One of my favorite books is “A Return to Love” by Marianne Williamson. While I can’t find my copy of A Return to Love anywhere, I recalled this week that I did copy some parts that resounded with me in my journal.
As I’ve been re-reading these thoughts from A Return to Love about faith, they have resounded with me and I hope they will resound with you, too.
Here’s an excerpt from A Return to Love:
What if we truly believed there is a God–a beneficent order to things, a force that’s holding things together without our conscious control? What if we could see, in our daily lives, the working of that force? What if we believed it loved us somehow and cared for us and protected us? What if we believed we could afford to relax?
The phyical body is at work every moment, an array of mechanisms with a brilliance of design and efficiency our human efforts have never begun to match. Our hearts beat, our lungs breathe, our hears hear, our hair grows. And we don’t have to make them work–they just do. Planets revole around the sun, seeds become flowers, embryos become babies, and with no help from us. Their movement is built into a natural system. You and I are integral parts of that system, too. We can let our lives be directed by the same force that makes flowers grow–or we can do it ourselves.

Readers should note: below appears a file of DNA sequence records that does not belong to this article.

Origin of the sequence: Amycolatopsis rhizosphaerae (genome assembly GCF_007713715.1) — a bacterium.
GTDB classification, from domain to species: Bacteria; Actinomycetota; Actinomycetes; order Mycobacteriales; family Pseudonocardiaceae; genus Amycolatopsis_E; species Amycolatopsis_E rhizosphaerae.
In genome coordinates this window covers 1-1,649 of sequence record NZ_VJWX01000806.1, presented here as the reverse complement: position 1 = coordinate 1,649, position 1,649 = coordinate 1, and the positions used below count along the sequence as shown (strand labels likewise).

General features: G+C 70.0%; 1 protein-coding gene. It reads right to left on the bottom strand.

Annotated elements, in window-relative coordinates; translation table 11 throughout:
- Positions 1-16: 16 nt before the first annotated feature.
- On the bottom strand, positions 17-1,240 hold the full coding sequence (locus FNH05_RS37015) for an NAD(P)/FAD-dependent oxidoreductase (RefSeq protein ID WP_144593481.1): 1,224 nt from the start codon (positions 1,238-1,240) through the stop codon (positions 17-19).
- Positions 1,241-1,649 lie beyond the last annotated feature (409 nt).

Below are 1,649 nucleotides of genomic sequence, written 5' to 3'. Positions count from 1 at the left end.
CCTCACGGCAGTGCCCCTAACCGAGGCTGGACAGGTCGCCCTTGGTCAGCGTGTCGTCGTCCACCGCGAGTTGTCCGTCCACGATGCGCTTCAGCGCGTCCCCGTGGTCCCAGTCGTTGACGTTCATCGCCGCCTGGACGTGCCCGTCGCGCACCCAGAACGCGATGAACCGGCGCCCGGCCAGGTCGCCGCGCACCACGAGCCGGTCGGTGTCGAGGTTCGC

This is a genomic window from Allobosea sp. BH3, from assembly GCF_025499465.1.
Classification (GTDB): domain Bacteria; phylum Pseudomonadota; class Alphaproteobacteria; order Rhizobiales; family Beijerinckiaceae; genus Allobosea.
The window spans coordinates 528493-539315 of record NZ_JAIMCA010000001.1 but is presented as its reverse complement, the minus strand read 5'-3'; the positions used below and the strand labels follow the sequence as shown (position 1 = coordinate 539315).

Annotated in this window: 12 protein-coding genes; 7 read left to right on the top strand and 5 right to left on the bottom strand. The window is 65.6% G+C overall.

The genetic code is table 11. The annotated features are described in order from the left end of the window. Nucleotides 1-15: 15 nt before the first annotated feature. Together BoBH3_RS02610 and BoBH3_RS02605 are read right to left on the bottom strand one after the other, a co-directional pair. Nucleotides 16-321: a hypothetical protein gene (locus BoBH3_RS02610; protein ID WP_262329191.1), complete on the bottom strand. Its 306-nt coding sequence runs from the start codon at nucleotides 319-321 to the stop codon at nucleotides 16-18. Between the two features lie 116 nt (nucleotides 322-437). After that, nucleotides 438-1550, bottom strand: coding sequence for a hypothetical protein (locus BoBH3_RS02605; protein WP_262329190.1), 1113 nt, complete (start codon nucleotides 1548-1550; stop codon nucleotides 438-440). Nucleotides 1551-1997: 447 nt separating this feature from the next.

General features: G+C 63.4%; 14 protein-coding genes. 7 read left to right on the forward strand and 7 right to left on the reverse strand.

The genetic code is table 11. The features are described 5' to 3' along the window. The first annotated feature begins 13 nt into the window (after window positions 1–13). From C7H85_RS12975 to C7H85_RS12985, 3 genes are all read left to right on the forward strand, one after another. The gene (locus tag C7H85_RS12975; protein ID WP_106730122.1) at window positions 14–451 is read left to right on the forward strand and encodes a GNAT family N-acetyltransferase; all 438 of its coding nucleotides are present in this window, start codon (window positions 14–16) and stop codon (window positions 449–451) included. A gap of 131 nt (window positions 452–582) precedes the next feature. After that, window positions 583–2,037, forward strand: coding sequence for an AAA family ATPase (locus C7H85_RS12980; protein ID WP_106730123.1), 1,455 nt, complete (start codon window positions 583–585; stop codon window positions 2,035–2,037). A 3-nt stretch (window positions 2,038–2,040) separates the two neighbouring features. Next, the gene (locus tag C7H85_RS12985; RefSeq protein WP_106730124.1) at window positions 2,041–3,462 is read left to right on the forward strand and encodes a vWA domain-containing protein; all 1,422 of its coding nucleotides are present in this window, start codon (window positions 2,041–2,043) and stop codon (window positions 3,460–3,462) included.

To trust in the force that moves the universe is faith. Faith isn’t blind, it’s visionary. Faith is believing that the universe is on our side and that the universe knows what it’s doing. Faith is a psychological awareness of an unfolding force for good, constantly at work in all dimensions. Our attempts to direct this force only interferes with it. Our willingness to relax into it allows it to work on our behalf. Without faith, we’re frantically trying to control what is not our business to control, and fix what is not in our power to fix. What we’re trying to control is much better off without us, and what we’re trying to fix can’t be fixed by us anyway. Without faith, we’re wasting time.
Externally, the universe supports our physical survival. Photosynthesis in plants and plankton in the ocean produce the oxygen that we need in order to breathe. It is important to respect the laws that rule the phsical universe because violation of these laws threatens our survivial. When we pollute the oceans or destroy plant life, we are destroying our support systems and so are destroying ourselves.
Internally, the universe supports our survival as well–emotionally and psychologically. The internal equivalent to oxygen, what we need in order to survive, is love.
–Marianne Williamson, A Return to Love
Have you read A Return to Love or any of Marianne Williamson’s work before?